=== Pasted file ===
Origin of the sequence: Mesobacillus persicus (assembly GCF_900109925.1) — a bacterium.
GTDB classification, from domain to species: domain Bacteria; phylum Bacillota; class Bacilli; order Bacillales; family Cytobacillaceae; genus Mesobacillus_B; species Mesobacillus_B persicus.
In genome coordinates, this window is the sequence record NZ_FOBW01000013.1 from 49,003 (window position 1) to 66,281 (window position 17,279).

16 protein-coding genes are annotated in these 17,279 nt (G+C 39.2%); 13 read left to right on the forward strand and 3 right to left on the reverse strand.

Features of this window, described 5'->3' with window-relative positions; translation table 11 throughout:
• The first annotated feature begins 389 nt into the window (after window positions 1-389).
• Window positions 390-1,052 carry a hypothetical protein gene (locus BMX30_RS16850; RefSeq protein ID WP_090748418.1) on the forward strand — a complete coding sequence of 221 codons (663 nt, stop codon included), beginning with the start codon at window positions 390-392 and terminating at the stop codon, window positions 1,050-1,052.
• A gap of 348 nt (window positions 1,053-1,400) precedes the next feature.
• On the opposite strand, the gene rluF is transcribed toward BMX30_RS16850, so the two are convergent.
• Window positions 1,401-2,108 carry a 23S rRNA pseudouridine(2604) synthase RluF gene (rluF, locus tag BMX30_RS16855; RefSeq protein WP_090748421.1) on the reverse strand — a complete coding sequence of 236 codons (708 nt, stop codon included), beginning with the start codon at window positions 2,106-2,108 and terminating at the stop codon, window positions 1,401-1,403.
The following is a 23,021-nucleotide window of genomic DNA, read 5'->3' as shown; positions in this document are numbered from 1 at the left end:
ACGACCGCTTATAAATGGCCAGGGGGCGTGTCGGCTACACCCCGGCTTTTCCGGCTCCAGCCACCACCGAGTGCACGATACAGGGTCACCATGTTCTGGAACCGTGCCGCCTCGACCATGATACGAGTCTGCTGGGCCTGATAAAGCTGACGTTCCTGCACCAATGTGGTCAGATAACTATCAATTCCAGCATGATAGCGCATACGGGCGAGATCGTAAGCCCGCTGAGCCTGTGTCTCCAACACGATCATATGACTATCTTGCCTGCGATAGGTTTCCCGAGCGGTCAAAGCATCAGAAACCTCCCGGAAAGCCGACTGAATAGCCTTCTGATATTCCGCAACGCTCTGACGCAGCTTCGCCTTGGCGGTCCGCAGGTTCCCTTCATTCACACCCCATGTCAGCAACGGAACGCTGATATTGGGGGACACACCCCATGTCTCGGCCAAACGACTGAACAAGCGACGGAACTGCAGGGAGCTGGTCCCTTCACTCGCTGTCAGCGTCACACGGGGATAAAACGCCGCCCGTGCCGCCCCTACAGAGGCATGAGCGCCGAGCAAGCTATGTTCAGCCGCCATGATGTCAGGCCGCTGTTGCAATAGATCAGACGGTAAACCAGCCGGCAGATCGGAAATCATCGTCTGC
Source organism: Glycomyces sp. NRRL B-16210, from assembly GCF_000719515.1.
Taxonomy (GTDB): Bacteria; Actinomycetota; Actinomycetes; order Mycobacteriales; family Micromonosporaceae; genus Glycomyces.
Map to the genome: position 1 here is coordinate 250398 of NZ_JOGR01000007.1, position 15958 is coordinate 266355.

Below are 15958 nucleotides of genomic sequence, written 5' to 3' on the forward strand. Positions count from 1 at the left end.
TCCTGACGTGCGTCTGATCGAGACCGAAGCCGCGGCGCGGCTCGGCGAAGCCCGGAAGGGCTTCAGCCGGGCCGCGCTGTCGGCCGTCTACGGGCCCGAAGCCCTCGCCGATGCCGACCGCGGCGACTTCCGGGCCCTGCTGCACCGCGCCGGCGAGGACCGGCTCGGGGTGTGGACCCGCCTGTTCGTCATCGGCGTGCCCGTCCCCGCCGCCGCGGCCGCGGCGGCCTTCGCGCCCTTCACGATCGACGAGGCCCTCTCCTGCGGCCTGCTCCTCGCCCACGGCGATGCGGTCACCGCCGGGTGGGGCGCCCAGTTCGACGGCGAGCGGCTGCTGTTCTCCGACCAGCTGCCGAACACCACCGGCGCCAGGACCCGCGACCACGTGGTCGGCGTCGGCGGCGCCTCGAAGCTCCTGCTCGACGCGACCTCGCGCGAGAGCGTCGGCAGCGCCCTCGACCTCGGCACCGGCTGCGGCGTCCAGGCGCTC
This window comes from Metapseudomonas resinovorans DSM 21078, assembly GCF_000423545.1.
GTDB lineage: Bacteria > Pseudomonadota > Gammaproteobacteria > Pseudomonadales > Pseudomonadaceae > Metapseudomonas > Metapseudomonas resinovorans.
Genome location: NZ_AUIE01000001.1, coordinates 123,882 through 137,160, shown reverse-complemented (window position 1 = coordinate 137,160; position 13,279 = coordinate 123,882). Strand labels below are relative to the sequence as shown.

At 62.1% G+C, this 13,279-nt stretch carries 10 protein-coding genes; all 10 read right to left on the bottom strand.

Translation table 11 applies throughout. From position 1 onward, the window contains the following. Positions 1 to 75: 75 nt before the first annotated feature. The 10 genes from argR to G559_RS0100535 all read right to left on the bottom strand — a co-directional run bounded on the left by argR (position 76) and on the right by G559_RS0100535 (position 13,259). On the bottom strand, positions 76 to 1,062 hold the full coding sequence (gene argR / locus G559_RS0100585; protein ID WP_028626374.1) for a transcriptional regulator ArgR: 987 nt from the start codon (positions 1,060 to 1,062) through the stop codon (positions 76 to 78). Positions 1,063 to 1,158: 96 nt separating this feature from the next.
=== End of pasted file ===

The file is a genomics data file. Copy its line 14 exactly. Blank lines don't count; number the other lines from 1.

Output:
Taxonomy (GTDB): Bacteria; Actinomycetota; Actinomycetes; order Mycobacteriales; family Micromonosporaceae; genus Glycomyces.